What else have we done? The big excitement on Sunday was putting up a new clothesline. Last year it had broken, so we bought a new one, and replaced the old line. We are still not thrilled with the pulley system- it’s too easy for the line to go over the edge and get caught on the axil- I’m not quite sure how. We are also in the period before we do a tight knot and tape it down, because the line stretches with use, and we are going to wait until after we’ve hung a few heavy loads before we tighten it up. I do love my “solar/wind power clothes dryer”. The clothes smell better, and it’s a pleasant job. On the other hand, I do tend to throw the towels back in the dryer to tumble for a bit- that softens them up. Line dried they sometimes come out a bit “board-like”. Sadly, the knot gave just after I’d sent out most of the first load, so poor John had to clamber up the ladder and re-thread it (after I’d pulled it back in and taken the clothes off again). We use the big ladder to reach the back pulley- Willow helped him wrestle that into place. It’s hard- the ladder is unweildy, and heavy, and the ground is uneven and overgrown, and the sun was in his eyes as he was trying to work. Not a pleasant job.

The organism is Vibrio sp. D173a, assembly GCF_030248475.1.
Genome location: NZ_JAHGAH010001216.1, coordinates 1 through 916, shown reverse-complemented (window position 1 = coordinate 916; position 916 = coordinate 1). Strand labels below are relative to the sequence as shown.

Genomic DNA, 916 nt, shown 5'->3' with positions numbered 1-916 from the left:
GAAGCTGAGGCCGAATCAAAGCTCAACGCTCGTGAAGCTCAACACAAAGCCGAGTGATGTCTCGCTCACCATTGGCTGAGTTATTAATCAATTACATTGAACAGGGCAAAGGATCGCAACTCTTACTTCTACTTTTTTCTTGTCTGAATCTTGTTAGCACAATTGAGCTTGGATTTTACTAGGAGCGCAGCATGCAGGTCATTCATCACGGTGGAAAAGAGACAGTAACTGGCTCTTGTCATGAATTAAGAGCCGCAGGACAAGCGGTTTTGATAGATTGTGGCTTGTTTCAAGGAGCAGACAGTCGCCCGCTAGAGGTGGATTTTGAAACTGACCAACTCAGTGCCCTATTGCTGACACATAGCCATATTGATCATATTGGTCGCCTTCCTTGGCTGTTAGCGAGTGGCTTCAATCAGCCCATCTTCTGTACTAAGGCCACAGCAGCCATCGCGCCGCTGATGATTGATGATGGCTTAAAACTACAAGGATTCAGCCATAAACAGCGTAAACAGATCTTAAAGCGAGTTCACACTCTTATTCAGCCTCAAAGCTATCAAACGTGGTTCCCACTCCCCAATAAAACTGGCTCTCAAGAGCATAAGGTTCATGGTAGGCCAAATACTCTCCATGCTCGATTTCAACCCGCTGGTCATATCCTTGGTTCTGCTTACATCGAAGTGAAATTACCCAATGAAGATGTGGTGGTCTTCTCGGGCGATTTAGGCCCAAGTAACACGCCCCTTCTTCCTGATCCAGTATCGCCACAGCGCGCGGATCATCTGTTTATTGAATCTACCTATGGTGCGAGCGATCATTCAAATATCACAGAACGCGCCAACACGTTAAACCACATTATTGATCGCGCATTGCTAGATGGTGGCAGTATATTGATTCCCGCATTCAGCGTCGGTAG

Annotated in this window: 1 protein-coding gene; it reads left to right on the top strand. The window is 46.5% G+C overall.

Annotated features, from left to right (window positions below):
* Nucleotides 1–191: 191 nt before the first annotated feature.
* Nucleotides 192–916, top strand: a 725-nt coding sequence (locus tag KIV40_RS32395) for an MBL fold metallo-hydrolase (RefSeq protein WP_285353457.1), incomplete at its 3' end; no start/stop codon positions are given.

We also picked up some (surprise!) sweet peppers at the dump. I figure someone had gotten a deal on a case of them- maybe they were bought for some event and they couldn’t use them all. So I brought home a basket of red, green, orange, and yellow bell peppers. I’ve done a stir fry, they went into tortellini soup (Willow’d found some with multi-colored pasta- it was doubly colorful), and some will go in the lamb curry we’re having tomorrow.
I wrote a post on holidays and rituals I still spend about an hour a night posting what holidays are going coming up on the facebook page Holidays that Might get Overlooked. It occurred to me that holidays celebrate things we want to be aware of, commemorate things we want to remember, and build community by shared forcus and activity, but these days most of them are for communities working for a similar goal (like professions, or causes), or shared experience of fandoms, more than the traditional holy days that gave them the name.
I made a big goof this week. Jane and I had talked about planting magicks and rituals and how that would make a good topic for the New Normal- on the other hand, I forgot she was heading down to Fertile Ground this week, and announced it for this week’s show. Oops. Thor jumped in and he and I are going to be talking about the sociology of religion and Religious Colonization which should be great, but anyone who tunes in expecting planting folklore is going to be confused!